If you’ve got the money to invest and room to spare a pair of strobe lighting heads will give you much more power in your photos. While larger and more expensive, strobe heads offer a better quality of flash lighting. They are better used when paired with the correct modifier to give the best quality of light for the subject.
Lighting modifiers are devices placed in front of a light source (normally a flash/strobe head) to change the quality of the light. This can change the direction, strength, angle, and texture. While you won’t need all the following modifiers, normally an umbrella (for portraits) and softboxes (for portraits, product, and food) are the most common.
There are shoot-through umbrellas that provide soft balanced light. I’d recommend using these when you need evenly lit images. Reflective umbrellas though have shiny light-facing surfaces that give a consistent reflection. These are better for portraits.
In your home photography studio, if you want to highlight your model without illuminating the backdrop, softboxes are the best option. These rectangular diffusion covers spread soft light over a smaller area than an umbrella.
A simple piece of white card can be used as a reflector to bounce light back into the shot and fill in any shadows on the far side of a product. It’s perfect to use a reflector if you’ve only got one light source.
Snoots are an attachment that creates a small, focused patch of light with little to no light spilling on to the backdrop.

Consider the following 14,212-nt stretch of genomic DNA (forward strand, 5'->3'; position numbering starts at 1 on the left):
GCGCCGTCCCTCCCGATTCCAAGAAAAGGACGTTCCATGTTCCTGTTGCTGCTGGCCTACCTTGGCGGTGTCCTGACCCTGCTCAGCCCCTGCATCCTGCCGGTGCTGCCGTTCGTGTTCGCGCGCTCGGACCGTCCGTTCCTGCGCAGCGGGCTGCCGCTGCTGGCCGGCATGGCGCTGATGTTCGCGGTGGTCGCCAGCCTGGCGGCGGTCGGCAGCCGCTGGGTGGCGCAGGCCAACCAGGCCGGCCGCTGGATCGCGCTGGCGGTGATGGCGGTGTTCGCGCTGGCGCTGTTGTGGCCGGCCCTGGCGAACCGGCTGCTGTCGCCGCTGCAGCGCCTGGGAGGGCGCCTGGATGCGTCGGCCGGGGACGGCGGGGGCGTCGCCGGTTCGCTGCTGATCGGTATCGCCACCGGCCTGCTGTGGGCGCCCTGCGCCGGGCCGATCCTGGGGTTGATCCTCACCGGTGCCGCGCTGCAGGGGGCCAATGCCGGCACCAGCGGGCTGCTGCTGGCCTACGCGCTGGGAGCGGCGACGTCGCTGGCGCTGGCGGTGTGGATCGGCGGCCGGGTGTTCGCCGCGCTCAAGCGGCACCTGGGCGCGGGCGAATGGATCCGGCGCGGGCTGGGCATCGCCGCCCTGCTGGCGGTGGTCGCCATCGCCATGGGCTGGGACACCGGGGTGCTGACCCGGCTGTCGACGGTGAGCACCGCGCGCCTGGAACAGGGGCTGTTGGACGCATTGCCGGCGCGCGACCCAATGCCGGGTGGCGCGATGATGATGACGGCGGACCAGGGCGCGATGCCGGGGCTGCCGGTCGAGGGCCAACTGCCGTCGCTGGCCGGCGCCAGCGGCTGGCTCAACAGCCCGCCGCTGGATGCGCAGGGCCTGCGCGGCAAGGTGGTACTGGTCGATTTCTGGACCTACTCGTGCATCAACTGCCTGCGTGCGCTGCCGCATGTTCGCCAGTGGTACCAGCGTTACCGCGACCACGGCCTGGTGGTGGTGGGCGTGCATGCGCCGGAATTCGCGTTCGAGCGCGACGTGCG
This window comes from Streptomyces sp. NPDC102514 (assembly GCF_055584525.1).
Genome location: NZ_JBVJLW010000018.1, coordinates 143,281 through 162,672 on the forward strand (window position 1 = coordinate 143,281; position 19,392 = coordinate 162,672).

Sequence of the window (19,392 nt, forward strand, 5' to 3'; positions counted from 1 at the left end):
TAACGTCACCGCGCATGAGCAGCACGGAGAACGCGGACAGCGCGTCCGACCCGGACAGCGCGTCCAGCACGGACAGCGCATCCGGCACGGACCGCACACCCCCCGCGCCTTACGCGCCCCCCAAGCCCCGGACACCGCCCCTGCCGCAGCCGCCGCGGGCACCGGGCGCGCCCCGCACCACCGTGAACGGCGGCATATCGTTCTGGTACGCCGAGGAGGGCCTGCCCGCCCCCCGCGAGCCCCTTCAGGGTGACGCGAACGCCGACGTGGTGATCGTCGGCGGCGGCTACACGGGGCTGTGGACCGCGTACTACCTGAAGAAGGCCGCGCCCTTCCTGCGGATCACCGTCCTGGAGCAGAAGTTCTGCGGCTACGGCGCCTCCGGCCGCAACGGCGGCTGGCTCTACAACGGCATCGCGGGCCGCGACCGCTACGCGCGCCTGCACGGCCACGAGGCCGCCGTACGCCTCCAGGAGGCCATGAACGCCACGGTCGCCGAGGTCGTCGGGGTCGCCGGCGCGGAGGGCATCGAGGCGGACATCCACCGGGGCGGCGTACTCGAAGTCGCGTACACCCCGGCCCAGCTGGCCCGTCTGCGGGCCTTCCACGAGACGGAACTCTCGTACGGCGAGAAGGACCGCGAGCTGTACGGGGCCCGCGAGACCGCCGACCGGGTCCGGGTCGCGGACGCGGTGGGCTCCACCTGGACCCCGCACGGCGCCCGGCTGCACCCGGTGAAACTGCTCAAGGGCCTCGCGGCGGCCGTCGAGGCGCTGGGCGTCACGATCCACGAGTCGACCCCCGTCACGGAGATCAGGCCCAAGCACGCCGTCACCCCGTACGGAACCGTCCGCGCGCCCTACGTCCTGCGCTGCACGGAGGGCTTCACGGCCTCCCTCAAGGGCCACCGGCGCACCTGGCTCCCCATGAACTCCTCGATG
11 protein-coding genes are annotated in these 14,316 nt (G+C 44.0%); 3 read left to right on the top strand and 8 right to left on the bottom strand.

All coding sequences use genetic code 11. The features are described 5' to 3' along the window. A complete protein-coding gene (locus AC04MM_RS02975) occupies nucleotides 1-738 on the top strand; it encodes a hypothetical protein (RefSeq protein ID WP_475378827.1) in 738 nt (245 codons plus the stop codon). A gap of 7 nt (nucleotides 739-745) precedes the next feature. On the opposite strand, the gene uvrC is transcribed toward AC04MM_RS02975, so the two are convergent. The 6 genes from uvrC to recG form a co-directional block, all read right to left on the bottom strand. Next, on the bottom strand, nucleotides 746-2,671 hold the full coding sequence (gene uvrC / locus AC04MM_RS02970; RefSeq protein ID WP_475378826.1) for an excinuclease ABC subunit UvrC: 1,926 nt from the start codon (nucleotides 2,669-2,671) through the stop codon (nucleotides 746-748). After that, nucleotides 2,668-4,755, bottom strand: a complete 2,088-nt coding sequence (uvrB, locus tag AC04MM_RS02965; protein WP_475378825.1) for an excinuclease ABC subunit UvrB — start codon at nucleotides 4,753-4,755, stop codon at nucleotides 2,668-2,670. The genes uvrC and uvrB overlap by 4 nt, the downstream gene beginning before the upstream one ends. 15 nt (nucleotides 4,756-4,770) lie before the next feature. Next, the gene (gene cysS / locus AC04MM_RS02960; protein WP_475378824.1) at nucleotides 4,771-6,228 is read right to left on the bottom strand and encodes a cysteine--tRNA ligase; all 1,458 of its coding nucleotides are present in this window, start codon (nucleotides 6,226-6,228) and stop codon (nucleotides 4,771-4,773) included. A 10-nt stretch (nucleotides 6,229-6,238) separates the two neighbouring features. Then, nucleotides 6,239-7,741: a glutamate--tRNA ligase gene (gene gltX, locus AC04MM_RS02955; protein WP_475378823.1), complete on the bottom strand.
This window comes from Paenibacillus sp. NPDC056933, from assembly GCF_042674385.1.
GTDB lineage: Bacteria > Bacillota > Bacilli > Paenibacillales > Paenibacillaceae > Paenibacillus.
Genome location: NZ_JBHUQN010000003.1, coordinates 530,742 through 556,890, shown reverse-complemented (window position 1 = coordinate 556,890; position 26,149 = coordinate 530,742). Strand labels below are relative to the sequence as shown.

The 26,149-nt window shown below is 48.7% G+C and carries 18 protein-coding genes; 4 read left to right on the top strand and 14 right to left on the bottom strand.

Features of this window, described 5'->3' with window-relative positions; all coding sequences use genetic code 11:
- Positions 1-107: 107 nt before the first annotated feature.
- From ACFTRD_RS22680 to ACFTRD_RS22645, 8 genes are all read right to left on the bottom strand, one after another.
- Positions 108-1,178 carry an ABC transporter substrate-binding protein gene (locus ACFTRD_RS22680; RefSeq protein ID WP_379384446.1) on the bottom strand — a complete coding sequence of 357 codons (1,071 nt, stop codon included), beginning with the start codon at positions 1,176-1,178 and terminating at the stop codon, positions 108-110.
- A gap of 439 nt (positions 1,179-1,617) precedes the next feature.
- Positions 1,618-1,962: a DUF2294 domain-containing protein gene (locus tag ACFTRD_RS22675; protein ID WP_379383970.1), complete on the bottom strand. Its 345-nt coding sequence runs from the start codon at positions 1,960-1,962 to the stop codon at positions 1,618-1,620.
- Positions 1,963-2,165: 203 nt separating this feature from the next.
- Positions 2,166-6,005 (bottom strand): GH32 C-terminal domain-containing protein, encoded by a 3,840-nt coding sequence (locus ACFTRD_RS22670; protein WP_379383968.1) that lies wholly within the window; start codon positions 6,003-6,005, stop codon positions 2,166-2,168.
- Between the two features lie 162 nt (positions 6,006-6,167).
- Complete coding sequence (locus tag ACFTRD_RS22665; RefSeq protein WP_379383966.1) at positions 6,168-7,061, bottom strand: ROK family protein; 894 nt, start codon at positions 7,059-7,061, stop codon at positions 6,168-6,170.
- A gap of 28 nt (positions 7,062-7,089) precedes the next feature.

Beauty dishes are a popular choice for portrait photography. While you can purchase small beauty dishes, due to their size they may not be useful in all home photography studios.
Flags or flats are a great way to control light. Like a reflector, all you need this time is piece of black card or board. The black will absorb the light and stop any reflecting back on to your subject for a more pronounced side shadow.
Choose your home studio background based on the size of your subject that you generally shoot. For portraits, consider a full length Lastolite collapsible background that is black on one side and white on another. They fold down and pack away in a handy storage bag when you’re not using it.
But if you want to save money, consider using a plain wall in your spare room and paint it a natural colour to get you started. Note that matte paint finishes are better than glossy paint ones if your intention is to keep glare to a minimum.
But if you want to get creative look at making yourself mobile backboards covered with different wallpapers and designs wide enough for the shot.
Having different backdrops or bases is a great idea if you have multiple products to shoot on the same day – each product gets its own look and doesn’t take lots of time to change between each!
Food photographers, on the other hand, may not even require a dedicated backdrop. Instead, you could use items already in the room such as a chopping board, sink splashback or oven backboard.
In summary, it doesn’t cost the earth to build your own home photography studio. You can start off with a camera, daylight, and a blank wall. It all depends on what you are shooting and how advanced you want it to look.
Remember to consider how much space you have to work in once all your backdrops and lights are in position as you don’t want to feel claustrophobic!
Bookmark this article about building a home photography studio so you can find it again in the future. If you’ve got any other questions about photography, chances are you’ll find the answers in our other articles and tutorials below.